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Indiana utility links diverse LANs.

INDIANA UTILITY LINKS DIVERSE LANS

Maintaining electrical service over two-thirds of Indiana is a challenge that Public Service Indiana is meeting with a distributed Automated Mapping/Facilities Management (AM/FM) system which increases productivity and maintains up-to-date records.

The distributed network includes DEC VAX equipment; Ethernet LANs; Vitalink Ethernet bridges; and Fujitsu LN 19.2 kb/s modems and FMS 1000 network management system.

The network connects scattered district and division offices that lack computing capacity to store records of their service areas.

The AM/FM System speeds up the process and improves accuracy.

Public Service Indiana (PSI) district offices plot the electrical service and related facilities of each customer on DEC VAX station 2000 graphics workstations.

'Helicopter View'

If someone from an outlying office needs information, this "helicopter view" of the area is available to view or plot hard copy, via modem over microwave or leased lines.

PSI has used graphics for about eight years but only began to distribute processing last summer.

When fully operational, the network will have up to 30 locations.

"Previously, the outlying locations had some microfiche and blueprints, but no graphics," explains Steve Oschman, manager of network operation systems.

"We would ship the hard copy maps back and forth, usually by courier, which was very time-consuming.

"It was difficult to keep the records up to date."

Now, when a district changes distribution or transmission facilities, it updates information on the computer and sends it via modems.

It is then available to the sites when needed.

"This network enables us to more easily keep the data up to date," Oschman says.

"That has real implications for our customers.

"Accurate data assists in speeding up service."

Each outlying location, with a staff of 20-30 people, has a small Ethernet backbone network.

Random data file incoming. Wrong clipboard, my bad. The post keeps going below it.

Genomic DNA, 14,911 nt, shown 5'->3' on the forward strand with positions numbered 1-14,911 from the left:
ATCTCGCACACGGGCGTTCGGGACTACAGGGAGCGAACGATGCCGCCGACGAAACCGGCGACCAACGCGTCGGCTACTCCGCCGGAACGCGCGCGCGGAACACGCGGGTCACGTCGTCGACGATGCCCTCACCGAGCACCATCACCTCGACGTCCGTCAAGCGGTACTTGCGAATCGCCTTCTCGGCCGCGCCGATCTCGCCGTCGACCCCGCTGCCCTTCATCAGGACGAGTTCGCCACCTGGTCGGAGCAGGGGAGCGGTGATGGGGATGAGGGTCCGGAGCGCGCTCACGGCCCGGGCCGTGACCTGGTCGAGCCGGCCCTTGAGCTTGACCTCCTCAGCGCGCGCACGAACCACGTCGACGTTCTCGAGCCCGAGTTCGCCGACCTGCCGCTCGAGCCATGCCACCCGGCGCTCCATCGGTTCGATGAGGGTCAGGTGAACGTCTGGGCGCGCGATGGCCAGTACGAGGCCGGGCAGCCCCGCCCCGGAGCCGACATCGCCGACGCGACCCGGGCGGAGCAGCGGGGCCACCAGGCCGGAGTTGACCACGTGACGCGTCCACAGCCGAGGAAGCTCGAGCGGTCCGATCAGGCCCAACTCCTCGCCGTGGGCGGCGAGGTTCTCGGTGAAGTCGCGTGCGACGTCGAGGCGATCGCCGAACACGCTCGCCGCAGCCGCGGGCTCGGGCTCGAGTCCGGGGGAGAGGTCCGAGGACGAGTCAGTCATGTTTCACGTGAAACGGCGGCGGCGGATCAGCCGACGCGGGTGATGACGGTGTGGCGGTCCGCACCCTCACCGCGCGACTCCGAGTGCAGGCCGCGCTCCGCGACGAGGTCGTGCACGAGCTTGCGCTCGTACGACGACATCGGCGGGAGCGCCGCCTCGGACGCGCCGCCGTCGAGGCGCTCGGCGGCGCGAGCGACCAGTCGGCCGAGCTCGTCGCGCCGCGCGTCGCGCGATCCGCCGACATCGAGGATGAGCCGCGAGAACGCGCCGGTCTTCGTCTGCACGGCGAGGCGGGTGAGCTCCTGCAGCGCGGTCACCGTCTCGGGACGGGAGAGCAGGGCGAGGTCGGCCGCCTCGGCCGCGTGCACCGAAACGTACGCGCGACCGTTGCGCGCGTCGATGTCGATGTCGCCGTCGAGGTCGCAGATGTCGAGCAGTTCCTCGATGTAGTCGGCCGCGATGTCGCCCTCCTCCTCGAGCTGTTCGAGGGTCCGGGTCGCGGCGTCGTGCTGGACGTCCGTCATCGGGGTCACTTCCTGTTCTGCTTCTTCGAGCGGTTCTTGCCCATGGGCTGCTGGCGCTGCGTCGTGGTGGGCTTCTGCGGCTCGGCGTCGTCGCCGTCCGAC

The corporate office uses a Vitalink Ethernet bridge to connect this wide-area network.

There are bridges and Fujitsu's LN 19.2 modems on each end of the network.

Remote Reboot

"We're using the modems in an unusual--and highly productive--way," Oschman says. "If we make a change in the network, it won't go into effect until the Ethernet bridge is rebooted.

"We're using the external-control output on the Fujitsu modems to reboot the bridges.

"One of our locations is about three hours away; some of the bridges and modems are located at microwave sites, separate from the offices. Without the ability to remotely reboot, someone would have to go out to physically reboot the bridges. The modems save us a trip."

The modem network is monitored with the FMS 1000 management system.

It can configure, poll, diagnose, report, and present alarm information.

In one case, the FMS 1000 documented a problem Public Service Indiana was having with a leased telephone line, notes Oschman. It would have taken a while to pinpoint it otherwise, he says.
COPYRIGHT 1990 Nelson Publishing
No portion of this article can be reproduced without the express written permission from the copyright holder.
Copyright 1990 Gale, Cengage Learning. All rights reserved.

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Title Annotation:Public Service Indiana, local area networks
Publication:Communications News
Date:Jan 1, 1990
Words:469
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